. . . But believers such as Alvin Plantinga, Richard Swinburne and Peter van Inwagen, to cite just a few examples, have well-thought-out reasons for their belief that call for serious discussion. Their belief cannot be dismissed as on a par with children’s beliefs in Santa and the Easter Bunny. We may well not find their reasons decisive, but it would be very difficult to show that no rational person could believe for the reasons that they do.
I think of Swinburne’s Credulity principle – believing what we see even if it is hard to swallow scientifically – and I think of the shroud and how this principle is one reason, if not the primary reason, by which I believe it is real. And then I think more about how much the shroud can be the grounding for other beliefs.
Knowledge, if it exists, adds a major dimension to religious commitment. But love and understanding, even without knowledge, are tremendous gifts; and religious knowledge claims are hard to support. We should, then, make room for those who embrace a religion as a source of love and understanding but remain agnostic about the religion’s knowledge claims. We should, for example, countenance those who are Christians while doubting the literal truth of, say, the Trinity and the Resurrection. I wager, in fact, that many professed Christians are not at all sure about the truth of these doctrines —and other believers have similar doubts. They are, quite properly, religious agnostics.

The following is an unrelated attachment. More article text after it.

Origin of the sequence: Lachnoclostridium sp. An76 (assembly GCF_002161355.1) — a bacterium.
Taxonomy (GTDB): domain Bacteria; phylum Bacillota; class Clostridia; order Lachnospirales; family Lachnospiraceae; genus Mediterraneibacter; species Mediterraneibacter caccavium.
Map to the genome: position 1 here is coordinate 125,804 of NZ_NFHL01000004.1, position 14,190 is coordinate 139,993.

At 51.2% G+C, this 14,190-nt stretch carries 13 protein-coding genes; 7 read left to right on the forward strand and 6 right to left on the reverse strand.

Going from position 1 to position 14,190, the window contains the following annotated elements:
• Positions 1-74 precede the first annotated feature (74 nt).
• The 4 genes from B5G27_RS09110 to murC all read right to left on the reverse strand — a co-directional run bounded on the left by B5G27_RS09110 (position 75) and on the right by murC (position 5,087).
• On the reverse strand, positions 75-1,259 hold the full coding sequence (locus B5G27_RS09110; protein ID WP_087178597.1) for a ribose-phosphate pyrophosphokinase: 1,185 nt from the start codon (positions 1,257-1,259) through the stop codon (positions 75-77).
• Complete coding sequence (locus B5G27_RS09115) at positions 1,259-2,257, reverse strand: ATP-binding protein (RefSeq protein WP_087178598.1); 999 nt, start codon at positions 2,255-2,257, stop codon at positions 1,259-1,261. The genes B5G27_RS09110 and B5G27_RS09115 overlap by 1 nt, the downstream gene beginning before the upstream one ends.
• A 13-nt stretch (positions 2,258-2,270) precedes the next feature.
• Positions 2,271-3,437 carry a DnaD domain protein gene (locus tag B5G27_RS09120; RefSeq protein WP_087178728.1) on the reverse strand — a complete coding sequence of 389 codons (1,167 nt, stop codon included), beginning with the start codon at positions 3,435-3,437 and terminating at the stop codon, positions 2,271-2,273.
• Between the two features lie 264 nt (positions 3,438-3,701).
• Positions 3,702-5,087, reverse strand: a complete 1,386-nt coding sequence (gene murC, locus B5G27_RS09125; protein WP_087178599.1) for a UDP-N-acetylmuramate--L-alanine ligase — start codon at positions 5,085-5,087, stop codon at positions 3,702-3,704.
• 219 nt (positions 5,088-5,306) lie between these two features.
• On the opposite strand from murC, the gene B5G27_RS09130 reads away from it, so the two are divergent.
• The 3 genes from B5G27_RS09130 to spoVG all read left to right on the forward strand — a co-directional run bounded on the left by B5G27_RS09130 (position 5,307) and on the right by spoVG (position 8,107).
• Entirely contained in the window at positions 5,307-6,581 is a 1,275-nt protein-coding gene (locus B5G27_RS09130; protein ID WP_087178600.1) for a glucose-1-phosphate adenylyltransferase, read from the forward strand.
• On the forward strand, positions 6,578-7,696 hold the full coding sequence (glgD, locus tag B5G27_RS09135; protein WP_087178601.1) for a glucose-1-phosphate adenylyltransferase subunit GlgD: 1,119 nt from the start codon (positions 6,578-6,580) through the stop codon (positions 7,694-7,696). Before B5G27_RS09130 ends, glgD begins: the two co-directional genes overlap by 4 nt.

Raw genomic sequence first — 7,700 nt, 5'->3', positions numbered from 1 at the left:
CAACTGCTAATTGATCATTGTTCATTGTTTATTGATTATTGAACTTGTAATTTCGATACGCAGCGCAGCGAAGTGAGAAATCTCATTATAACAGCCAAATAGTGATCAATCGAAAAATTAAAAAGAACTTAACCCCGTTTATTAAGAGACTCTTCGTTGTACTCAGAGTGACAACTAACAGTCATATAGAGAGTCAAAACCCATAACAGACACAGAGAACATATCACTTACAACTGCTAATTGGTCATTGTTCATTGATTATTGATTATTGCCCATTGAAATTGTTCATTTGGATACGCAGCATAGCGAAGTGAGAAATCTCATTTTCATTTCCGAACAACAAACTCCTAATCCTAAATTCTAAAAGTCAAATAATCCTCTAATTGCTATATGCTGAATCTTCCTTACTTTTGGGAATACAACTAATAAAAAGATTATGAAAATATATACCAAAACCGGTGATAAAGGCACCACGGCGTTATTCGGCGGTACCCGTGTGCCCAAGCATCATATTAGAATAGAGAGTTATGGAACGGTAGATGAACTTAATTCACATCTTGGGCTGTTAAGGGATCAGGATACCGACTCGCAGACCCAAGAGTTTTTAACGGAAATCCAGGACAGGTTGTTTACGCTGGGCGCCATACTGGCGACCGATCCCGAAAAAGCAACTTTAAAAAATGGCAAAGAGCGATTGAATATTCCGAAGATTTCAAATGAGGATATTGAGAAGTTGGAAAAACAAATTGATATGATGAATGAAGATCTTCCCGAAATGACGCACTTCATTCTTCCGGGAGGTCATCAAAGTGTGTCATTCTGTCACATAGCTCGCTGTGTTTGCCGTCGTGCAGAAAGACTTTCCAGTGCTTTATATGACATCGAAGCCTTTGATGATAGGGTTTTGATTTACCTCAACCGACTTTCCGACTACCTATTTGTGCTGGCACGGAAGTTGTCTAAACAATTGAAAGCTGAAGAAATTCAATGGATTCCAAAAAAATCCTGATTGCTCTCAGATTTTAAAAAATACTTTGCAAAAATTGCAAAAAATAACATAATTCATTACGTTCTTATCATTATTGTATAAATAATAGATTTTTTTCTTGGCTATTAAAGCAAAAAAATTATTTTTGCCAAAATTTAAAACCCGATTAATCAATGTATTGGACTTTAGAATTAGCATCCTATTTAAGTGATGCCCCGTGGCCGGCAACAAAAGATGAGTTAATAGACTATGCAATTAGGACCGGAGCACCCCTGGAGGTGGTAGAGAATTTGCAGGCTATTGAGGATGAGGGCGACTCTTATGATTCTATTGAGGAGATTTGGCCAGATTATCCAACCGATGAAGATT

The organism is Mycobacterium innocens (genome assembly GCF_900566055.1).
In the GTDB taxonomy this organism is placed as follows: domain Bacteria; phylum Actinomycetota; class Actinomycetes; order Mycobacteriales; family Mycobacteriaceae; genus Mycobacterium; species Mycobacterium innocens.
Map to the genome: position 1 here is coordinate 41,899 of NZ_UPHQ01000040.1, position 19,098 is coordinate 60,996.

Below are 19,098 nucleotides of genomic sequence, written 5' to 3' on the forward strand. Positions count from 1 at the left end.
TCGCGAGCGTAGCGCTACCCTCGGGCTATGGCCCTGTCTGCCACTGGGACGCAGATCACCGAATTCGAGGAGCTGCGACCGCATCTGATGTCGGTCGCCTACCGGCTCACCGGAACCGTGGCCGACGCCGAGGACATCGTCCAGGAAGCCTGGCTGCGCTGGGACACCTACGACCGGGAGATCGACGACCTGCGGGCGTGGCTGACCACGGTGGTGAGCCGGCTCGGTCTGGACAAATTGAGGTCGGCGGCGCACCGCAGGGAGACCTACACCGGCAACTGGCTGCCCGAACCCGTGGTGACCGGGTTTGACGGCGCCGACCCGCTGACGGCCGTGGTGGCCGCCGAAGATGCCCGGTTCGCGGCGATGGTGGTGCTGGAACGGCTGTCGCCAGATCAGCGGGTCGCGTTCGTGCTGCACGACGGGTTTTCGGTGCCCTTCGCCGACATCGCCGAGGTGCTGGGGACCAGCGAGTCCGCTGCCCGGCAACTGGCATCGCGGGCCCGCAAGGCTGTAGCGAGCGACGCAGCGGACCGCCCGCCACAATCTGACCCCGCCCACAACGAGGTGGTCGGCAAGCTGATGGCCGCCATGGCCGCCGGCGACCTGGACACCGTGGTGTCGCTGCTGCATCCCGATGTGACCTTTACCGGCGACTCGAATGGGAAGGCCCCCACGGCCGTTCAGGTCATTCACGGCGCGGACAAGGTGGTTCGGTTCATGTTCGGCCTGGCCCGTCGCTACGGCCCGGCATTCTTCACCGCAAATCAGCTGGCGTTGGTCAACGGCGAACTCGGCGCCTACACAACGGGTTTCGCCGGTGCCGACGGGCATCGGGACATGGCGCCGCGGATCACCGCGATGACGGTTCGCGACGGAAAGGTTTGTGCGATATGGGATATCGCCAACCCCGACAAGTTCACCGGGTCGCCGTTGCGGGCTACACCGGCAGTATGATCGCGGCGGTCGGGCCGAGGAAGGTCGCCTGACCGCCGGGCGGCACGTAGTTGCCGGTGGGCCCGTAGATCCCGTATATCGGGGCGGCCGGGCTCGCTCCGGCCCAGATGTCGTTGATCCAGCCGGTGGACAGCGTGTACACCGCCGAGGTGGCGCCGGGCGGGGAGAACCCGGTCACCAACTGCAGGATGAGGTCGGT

. . . and then, well, I believe in the Resurrection anyway, but . . . I guess I can be like Plantinga, Swinburne and others in this regard. Well, Swinburne anyway; Plantinga makes me reach for the wine bottle before I get through his incomprehensible-for-me modal logic.